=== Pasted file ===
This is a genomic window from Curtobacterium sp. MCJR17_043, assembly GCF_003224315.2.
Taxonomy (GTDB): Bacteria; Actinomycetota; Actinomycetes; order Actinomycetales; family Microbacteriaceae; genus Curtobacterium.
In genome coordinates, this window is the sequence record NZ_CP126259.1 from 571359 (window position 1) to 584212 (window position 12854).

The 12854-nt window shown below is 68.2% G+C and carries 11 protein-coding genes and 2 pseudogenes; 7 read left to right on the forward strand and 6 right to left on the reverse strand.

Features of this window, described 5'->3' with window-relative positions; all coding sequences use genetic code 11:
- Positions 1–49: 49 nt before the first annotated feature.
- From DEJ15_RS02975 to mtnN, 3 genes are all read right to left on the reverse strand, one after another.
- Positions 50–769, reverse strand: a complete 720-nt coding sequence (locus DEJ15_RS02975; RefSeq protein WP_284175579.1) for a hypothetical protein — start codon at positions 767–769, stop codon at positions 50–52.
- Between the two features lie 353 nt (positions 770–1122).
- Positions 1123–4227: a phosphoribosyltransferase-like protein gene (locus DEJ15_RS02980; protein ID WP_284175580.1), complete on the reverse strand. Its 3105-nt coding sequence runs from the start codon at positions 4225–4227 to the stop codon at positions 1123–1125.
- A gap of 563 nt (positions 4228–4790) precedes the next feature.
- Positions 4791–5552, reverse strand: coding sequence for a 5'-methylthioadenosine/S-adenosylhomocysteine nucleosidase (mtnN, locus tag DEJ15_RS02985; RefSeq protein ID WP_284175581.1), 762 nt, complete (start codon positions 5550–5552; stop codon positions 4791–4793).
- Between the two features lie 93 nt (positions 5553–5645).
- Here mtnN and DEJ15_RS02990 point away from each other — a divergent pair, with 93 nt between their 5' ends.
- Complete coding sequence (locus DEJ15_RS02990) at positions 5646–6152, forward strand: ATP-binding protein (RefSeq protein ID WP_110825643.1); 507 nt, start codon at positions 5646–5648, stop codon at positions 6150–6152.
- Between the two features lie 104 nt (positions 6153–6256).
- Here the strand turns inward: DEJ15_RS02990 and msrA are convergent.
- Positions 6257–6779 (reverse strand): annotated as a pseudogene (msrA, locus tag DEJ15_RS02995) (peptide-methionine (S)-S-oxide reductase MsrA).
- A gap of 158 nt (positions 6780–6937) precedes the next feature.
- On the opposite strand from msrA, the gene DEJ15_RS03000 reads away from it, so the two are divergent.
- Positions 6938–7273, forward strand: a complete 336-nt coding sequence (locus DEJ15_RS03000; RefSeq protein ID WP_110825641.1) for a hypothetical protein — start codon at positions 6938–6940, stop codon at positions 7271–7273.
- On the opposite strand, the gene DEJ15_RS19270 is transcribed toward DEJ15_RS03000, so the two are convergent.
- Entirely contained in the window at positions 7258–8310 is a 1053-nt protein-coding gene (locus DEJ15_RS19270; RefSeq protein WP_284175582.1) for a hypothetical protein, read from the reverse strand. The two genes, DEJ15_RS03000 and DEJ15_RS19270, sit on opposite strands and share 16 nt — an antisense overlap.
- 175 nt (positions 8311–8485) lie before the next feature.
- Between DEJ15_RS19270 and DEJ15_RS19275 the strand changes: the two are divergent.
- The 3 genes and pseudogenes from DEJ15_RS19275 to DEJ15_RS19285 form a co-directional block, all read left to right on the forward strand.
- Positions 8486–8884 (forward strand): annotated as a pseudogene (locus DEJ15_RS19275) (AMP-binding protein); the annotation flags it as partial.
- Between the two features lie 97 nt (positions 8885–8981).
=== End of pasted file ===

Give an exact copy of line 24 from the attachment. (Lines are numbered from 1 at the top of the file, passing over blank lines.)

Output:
- 175 nt (positions 8311–8485) lie before the next feature.